Why Nobody Reported Videos of Terror Attacks in New Zealand?

Why Nobody Reported Videos of Terror Attacks in New Zealand?

Facebook has stated that nobody reported the videos of the shooter who livestreamed his terrorist attacks on two Christchurch, New Zealand mosques until minutes after the attack had ended.

 

In a blog post on Monday, Facebook vice president and deputy general counsel Chris Sonderby said that the 17-minute video of the attacks was first reported 29 minutes after it started streaming, or 12 minutes after it had ended.

Sonderby added that the video was viewed less than 200 times during the live broadcast, during which no users reported it.

Including views during the live broadcast, the video was viewed about 4,000 times before it was removed from Facebook.

Facebook removed the video almost immediately after the New Zealand police contacted them about it, roughly 29 minutes after the video started streaming and 12 minutes after it ended.

 

Facebook and other platforms like YouTube, Twitter and Reddit have worked around the clock to remove the video.

According to the company, around 1.5 million uploads of the video were blocked on Facebook, and 1.2 million of those were blocked on upload and therefore not seen by anyone.

 

“We continue to work around the clock to prevent this content from appearing on our site, using a combination of technology and people,” Sonderby said in the statement.

Facebook designated both shootings in the city of Christchurch as terror attacks and the site’s standards prohibit any representation of the events as well as any praise or support.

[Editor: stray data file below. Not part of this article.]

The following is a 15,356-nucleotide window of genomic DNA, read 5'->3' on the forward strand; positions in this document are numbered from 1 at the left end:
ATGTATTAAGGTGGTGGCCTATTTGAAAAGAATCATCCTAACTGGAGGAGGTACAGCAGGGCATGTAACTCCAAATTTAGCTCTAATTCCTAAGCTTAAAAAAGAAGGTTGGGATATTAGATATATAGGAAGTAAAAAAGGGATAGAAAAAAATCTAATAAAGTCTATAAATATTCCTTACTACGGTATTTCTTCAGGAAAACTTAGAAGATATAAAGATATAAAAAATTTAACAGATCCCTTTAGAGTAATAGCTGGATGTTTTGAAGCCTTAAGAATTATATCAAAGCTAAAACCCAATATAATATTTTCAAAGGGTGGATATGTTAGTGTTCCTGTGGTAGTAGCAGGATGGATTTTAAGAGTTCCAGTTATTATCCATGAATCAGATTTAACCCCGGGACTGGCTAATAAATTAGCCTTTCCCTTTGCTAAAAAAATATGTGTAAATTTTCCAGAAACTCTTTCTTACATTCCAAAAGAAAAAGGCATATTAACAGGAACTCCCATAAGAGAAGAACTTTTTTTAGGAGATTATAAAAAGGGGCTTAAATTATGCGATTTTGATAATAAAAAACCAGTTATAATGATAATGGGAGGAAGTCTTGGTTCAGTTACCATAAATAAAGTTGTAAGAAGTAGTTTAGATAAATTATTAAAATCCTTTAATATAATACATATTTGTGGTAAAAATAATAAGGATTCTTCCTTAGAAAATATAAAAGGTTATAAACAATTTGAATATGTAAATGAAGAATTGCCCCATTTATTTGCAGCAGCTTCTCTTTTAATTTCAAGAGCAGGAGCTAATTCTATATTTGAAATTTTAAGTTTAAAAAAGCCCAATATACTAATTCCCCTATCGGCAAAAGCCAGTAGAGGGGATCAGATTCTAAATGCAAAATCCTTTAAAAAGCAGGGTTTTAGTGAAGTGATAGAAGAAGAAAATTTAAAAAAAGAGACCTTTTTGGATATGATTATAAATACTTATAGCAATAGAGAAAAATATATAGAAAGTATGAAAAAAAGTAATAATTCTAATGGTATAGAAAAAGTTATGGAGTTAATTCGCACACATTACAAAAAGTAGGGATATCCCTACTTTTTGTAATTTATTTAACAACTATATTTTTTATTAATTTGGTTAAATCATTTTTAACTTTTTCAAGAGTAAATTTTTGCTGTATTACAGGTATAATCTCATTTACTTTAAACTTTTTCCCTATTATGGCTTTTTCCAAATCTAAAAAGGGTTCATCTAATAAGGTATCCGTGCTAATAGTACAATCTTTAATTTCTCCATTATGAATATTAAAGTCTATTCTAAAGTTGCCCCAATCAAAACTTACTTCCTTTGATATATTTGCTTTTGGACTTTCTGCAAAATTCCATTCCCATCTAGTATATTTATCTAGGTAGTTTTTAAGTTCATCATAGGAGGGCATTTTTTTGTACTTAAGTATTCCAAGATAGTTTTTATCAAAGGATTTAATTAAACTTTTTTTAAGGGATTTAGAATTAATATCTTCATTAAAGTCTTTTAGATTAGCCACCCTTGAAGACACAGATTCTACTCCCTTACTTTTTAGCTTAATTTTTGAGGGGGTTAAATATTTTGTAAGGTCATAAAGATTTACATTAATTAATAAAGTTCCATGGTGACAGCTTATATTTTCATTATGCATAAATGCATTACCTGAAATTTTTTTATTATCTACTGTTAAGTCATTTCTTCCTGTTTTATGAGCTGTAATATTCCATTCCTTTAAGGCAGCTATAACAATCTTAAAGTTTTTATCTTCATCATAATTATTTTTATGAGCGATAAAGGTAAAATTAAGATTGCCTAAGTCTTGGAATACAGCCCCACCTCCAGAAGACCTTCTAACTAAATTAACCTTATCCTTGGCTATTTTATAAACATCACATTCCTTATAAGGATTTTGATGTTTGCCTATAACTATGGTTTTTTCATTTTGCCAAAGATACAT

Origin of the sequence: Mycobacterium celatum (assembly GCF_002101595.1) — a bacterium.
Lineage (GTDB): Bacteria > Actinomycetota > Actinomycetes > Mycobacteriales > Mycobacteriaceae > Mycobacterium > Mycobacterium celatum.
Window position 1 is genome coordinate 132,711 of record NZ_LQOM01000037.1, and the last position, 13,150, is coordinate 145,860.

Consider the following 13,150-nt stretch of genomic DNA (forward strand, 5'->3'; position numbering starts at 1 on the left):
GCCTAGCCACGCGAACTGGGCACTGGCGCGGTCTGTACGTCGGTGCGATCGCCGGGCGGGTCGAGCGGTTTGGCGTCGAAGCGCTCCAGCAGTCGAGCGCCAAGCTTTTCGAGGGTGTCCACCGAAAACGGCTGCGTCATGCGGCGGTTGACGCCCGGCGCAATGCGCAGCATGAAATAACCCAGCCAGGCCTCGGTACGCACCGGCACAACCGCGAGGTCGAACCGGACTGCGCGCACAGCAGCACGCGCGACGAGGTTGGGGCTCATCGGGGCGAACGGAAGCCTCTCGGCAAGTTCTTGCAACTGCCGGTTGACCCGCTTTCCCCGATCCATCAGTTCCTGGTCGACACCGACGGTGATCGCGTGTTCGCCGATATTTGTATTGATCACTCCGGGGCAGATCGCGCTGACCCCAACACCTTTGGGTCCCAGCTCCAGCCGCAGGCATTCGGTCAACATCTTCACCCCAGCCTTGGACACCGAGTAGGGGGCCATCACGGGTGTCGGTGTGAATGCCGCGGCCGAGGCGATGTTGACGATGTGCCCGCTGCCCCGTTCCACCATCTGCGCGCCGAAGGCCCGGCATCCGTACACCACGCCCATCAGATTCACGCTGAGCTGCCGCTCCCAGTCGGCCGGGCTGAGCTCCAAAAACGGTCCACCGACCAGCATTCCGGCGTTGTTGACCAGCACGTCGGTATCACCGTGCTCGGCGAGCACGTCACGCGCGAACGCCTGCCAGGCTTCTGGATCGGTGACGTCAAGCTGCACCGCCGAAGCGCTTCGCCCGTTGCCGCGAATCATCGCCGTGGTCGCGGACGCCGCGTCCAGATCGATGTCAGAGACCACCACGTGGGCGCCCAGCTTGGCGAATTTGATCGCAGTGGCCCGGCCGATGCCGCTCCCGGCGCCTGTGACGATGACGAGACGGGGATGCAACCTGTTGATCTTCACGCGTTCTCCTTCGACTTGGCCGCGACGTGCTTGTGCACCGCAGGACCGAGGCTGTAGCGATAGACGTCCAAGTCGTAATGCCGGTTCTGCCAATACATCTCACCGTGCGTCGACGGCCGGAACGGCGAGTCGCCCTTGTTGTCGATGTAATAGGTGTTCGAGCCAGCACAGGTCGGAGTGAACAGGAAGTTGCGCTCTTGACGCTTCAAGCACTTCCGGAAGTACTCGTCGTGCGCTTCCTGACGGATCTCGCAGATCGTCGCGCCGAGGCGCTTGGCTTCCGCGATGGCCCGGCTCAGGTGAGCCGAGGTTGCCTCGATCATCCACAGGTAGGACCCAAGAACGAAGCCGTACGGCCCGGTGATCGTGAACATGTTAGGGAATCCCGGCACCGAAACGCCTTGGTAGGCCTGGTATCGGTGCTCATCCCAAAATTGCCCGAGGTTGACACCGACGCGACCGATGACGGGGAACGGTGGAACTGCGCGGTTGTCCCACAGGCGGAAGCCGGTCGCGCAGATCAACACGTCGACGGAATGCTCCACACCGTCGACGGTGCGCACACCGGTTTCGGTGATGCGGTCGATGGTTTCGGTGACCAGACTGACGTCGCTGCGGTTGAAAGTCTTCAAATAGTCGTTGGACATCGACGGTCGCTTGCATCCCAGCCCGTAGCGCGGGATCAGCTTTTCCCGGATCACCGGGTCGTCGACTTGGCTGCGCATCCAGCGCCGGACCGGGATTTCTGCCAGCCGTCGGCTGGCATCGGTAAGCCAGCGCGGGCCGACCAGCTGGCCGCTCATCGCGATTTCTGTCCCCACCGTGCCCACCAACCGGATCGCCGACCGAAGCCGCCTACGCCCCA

Sonderby also said that the company hashed the original Facebook Live video to help detect and remove other visually similar videos from Facebook and Instagram.

It has also shared more than 800 visually-distinct video related to the attack through a database it shares with members of the Global Internet Forum to Counter Terrorism (GIFCT). “This incident highlights the importance of industry cooperation regarding the range of terrorists and violent extremists operating online,” he wrote.

Other online platforms, however, have also struggled to stop the video’s spread. For example, uploaders were able to use minor modifications, like watermarks or altering the size of clips, to stymie YouTube’s content moderation tools.

New Zealand Prime Minister Jacinda Ardern said Tuesday that she had reached out Facebook Chief Operating Officer Sheryl Sandberg and expressed concerns people could still see the footage.

“You can’t have something so graphic and it not [have an impact] … and that’s why it’s so important it’s removed,” she said, according to the Australian Broadcasting Corporation.

 

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